Is it great food or friendly service that determines a memorable eating out experience
The debate rages on: what is more important — the food in a restaurant or the service? It’s an unfair question, yet what would be the percentage that balances the values of food and service when eating out?
A classic Udipi hotel waiter would be customarily cold, unfriendly, aloof and impatient, but will retaliate with quick, accurate and professional service. He will almost always have an elephantine memory; he can not only remember every dish on the 372-item menu alphabetically, but can deliver your exact order flawlessly, within minutes.
Then there is the waiter in an Irani café. His service normally plays accessory on how his morning has been spent with his decrepit Irani owner, who is sitting behind the galla. If the waiter has had an argument with the boss, both the boss and he will be surly, petulant, unhelpful and excessively uncooperative. You, in turn, will be at the receiving end of this spat.
For example, if you were to dare order a sandwich, he will play Twenty Questions with you about the exact sandwich you want. When you finally say, “White bread mutton sandwich, non-toasted, with butter and mustard, but no mayonnaise”, he will stare at you for exactly four seconds and say, “Nahi hain (not there)” and walk off before you have the time to re-think your order. He will return to repeat the same behaviour till you are exhausted and finally order what he wants to feed you that day.
Of course, everybody’s met the overly friendly, annoyingly familiar, know-it-all waiter. He likes to recommend dishes. And eight out of 10 times, the dishes he recommends suck. The perils of being on television is that I often get recognised. There are some great advantages to that, which I will not elaborate here, and a few disadvantages, which I will.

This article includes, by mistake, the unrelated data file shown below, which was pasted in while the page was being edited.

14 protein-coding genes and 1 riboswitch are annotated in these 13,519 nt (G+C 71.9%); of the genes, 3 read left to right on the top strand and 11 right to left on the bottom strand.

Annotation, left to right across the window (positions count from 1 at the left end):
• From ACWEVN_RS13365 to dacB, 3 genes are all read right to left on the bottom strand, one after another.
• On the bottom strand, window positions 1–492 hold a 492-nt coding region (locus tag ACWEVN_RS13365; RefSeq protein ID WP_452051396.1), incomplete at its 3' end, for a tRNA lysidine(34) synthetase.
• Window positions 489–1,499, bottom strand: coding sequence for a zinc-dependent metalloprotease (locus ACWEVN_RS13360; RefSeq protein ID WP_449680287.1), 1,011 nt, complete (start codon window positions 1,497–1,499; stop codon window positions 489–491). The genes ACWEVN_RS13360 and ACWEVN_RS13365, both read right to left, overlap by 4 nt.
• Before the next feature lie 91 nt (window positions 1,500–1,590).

The first disadvantage is that everyone thinks that since you are a food writer, you want to experiment. So, if I tell the waiter, “One chicken makhanwala and butter naan”, he will say, “Sir, you must try our chicken shahi matka emami dahiwalla, with chef special tava mix and roti basket”. But I came here specifically because I wanted to eat a butter chicken. If you protest, he will insist. Finally, just because you want to keep your PR going, and, after all, he is being nice to you, you will cave in to his recommendation. And you will hate the food he has forced you to order. Add to that, he will stand there staring at you while you eat and keep asking you, “How did you enjoy it, sir?”
When you ask him for the bill, he will insist you order a rice dish or a biryani. Then, you will shake your head and insist firmly, “Bill!” The waiter will then persist, “Dessert? Try our kulfi falooda with jalebi and rabdi”. You will now, having reached the limit of your patience, roar, “Bill please”. And that very moment, you will feel like a petty, intolerant worm, because that waiter will smile and say, “It’s with our compliments, sir” And I am too ashamed to tell you how this story ends.
That’s why, when I discovered Mirchi & Mime, a new restaurant in Powai, I was amused. M&M’s menu has been created under the eagle eye of my friend, chef Manoj Vasaikar from London, and is co-owned by Prashant Issar and Anuj Shah. Together, they hit upon a great service idea. Mirchi & Mime’s entire service team comprises hearing and speech-impaired individuals. They run the place with great comprehension, style, etiquette, warmth, friendliness and professionalism. It’s a lesson from which many can learn.
Which brings me back to the question — I’d say it’s a 50:50 proposition, but if the food is unbelievably good, I don’t mind being treated like a beggar.
Author and TV show host Vijayakar is “always hungry”. He tweets as @kunalvijayakar